The therapist brought up the topics of Russell’s anger, his aggression and his desire to hurt Taylor when they’re arguing. The therapist didn’t specify in which way Russell hurts his wife, so we are not clear if the therapist is referring to physical, verbal/emotional abuse or other. Russell contributed that it wasn’t pretty when he was angry, a comment that seemed too casual for the topic at hand. Russell left the session early to attend a business meeting.

We bring up this scene to discuss what may surprise some of our readers.

We at the hotline do not encourage anyone in an abusive relationship to seek counseling with their partner. Abuse is not a relationship problem. While there can be benefits for couples who undergo couple’s therapy, there’s a great risk for any person who is being abused to attend therapy with their abusive partner.

Relationship counseling can help partners understand each other, resolve difficult problems, and even help the couple gain a different perspective on their situation. It cannot, however, fix the unequal power structure that is characteristic of an abusive relationship.

An abuser may use what is said in therapy later against their partner. Therapy can make a person feel vulnerable. If the abuser is embarrassed or angered by something said in therapy, he or she may make their partner suffer to gain back the sense of control. Therapy is often considered a “safe space” for people to talk. For an abused partner, that safety doesn’t necessarily extend to their home.

Couples often enter couple’s therapy to fix their relationship. Deciding whether or not the relationship is better is extremely hard for a couple if one is being abused. The abuser has all of the power and can no longer gauge if a relationship is getting better because he/she does not see what their partner sees. The abused partner often cannot even rate how bad or good the relationship is because the abuse has affected him/her. We saw this happen in the episode. Russell even tried to control the evaluation of therapy, declaring that he thought they were progressing. Taylor responded saying that while they were working on it, they weren’t quite to a good place just yet.

Another reason that couple’s therapy or counseling is not recommended is that the facilitator may not know about the abuse, which would make the entire process ineffective. The abuser may make their partner seem responsible for the problems, and if the therapist does not realize that abuse is present, her or she may believe the abuser.

If you or someone you know is considering entering therapy with an abusive partner, please have them call us at the hotline. We can talk to them, and give them a judgment-free sounding board for their hopes and concerns about the process.

Here’s an interview Taylor did on KTLA in which she says that the reality show may have even saved her life.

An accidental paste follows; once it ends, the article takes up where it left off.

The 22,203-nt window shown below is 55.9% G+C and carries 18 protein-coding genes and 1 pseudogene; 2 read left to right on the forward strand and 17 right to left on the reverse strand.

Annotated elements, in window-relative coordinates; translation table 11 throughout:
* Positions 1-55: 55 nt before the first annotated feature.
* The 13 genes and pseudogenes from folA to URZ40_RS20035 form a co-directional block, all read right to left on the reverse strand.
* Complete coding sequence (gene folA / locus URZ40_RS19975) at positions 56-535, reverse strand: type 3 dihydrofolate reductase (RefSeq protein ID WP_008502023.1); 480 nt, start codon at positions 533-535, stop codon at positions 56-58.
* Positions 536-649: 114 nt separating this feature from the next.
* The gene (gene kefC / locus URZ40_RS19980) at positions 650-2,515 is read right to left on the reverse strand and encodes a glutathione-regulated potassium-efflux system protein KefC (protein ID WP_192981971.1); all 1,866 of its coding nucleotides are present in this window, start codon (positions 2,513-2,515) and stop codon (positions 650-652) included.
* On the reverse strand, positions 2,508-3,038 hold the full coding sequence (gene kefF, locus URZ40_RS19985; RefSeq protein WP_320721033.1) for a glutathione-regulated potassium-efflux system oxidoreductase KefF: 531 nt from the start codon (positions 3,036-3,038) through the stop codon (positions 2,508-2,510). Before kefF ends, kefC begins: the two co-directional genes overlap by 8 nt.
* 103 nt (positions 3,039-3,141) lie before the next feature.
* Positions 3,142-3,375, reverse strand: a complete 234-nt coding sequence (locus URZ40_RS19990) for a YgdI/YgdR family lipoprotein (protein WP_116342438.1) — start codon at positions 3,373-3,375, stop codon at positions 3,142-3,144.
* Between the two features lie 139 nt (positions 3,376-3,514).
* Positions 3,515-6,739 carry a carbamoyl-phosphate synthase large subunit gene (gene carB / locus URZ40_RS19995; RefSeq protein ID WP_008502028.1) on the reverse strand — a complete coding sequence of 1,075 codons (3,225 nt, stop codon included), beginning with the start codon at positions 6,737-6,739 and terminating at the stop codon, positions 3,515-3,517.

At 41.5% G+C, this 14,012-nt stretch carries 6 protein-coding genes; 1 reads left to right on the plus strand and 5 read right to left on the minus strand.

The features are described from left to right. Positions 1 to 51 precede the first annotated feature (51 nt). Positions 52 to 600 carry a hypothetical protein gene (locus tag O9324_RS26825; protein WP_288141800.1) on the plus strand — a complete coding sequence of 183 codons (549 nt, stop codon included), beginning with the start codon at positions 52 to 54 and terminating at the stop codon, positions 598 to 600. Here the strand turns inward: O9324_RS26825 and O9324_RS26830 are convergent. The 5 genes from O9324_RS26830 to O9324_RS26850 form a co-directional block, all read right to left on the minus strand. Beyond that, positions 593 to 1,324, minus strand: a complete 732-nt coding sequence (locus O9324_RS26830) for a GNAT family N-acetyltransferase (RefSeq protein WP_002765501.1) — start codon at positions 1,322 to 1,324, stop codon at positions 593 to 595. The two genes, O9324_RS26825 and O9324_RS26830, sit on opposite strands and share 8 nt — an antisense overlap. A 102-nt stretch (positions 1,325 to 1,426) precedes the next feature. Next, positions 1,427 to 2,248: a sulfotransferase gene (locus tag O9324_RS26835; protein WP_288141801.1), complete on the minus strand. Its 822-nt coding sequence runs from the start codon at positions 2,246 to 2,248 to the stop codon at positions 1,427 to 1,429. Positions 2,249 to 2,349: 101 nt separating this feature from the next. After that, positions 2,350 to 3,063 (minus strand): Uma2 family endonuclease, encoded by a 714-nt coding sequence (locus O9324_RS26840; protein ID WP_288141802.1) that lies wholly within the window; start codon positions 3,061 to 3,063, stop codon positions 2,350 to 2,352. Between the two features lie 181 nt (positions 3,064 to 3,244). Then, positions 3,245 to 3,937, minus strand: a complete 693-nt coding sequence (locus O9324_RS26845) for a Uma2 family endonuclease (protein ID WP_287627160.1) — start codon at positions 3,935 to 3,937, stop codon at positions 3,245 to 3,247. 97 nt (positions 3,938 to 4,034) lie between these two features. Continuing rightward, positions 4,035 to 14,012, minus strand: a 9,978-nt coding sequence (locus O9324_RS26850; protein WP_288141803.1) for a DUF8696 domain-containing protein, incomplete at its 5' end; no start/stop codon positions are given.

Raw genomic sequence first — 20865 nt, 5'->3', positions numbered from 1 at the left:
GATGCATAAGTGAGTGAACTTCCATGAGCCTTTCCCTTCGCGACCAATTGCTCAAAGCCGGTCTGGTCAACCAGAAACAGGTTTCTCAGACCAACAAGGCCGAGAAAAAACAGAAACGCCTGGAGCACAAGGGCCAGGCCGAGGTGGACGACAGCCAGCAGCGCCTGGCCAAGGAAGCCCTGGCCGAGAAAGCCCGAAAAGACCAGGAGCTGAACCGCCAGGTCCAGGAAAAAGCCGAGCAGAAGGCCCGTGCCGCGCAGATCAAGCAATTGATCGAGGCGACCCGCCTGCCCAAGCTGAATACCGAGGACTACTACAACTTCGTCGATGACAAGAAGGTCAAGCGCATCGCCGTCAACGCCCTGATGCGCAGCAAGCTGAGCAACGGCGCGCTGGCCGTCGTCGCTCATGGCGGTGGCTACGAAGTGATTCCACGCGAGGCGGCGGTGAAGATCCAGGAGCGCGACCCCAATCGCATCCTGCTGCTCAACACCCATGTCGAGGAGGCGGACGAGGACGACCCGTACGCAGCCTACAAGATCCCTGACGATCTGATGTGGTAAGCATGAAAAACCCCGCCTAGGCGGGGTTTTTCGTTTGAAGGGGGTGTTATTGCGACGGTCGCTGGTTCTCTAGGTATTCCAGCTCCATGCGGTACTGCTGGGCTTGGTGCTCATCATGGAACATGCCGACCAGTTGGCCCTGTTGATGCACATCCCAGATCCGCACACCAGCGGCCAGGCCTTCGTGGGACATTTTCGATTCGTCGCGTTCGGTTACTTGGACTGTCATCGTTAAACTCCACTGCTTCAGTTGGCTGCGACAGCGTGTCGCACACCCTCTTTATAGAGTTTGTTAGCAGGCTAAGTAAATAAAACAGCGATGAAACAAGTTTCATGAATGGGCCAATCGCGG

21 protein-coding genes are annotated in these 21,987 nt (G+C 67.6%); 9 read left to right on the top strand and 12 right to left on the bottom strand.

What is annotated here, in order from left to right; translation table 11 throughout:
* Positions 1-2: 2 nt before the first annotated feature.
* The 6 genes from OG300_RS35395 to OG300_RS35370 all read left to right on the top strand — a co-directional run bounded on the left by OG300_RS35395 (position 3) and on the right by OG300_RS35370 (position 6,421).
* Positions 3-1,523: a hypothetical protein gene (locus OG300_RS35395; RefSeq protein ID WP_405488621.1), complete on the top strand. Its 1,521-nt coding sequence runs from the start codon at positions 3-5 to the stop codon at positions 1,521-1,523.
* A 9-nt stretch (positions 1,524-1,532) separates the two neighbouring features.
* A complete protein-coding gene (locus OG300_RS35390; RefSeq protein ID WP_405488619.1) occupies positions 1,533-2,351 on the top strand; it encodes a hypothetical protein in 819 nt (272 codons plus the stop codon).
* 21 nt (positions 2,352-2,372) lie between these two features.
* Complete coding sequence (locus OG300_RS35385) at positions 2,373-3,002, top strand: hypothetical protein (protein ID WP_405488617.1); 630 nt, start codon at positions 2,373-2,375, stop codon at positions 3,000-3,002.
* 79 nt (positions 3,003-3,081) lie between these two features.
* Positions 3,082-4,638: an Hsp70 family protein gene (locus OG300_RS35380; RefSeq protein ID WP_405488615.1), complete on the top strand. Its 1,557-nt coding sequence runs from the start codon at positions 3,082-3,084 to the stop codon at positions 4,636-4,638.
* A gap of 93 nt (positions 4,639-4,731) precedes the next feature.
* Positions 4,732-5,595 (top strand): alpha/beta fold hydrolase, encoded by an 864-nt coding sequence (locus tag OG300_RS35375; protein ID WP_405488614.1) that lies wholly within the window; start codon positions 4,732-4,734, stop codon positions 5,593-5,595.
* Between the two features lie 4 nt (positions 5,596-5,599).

National Domestic Violence Hotline Blog

Why We’re Blogging About the Real Housewives of Beverly Hills

For those of us at The Hotline who are Real Housewives of Beverly Hills fans, it’s difficult to watch this season. Housewife Taylor Armstrong has recently disclosed her experience of abuse and is also coping with the suicide of her allegedly abusive ex-husband. Entertainment Tonight has released gruesome photos of the black eye Taylor suffered and is discussing the incidents of abuse in greater detail.

Russell Armstrong’s death occurred after season two of the RHWOBH had finished filming. There has been a lot of controversy around the choice made by Bravo to continue airing the therapy sessions with Taylor in which she analyzed her relationship with Russell.

As this season airs, we are going to blog about the behaviors we see. We want to provide you a context for the human experiences we are all watching unfold as we tune in to each week’s episode. We hope to empower you, our readers, with knowledge that you can use if you find yourself in a similar situation to what you see on screen. What are ways to help a friend in Taylor’s situation? Is therapy recommended for abusive couples? How should you react if someone tells you that they are abused? These and other questions are areas we strive to answer by using the lens of this show to examine domestic violence.

As we write about what we see, we do not mean to exploit, objectify or judge the very real people who we are watching. We extend our saddest condolences to Russell Armstrong’s family and wish nothing but support for Taylor and her daughter as they grieve and begin their healing process.

According to online sources, 2.2 million viewers tuned in to watch the season premiere. The sheer amount of people watching the show, combined with the knowledge that one in four women has experienced abuse, helps us feel that this season could be an important learning moment for all of us.

In season one, Taylor, a domestic violence advocate herself, used her access to the cameras to positively promote a local Beverly Hills shelter, 1736 Family Crisis Center. Blogging about this season is a way for us to use a platform we have — this website — to discuss a topic that deserves our attention.

We hope you’ll join our conversation.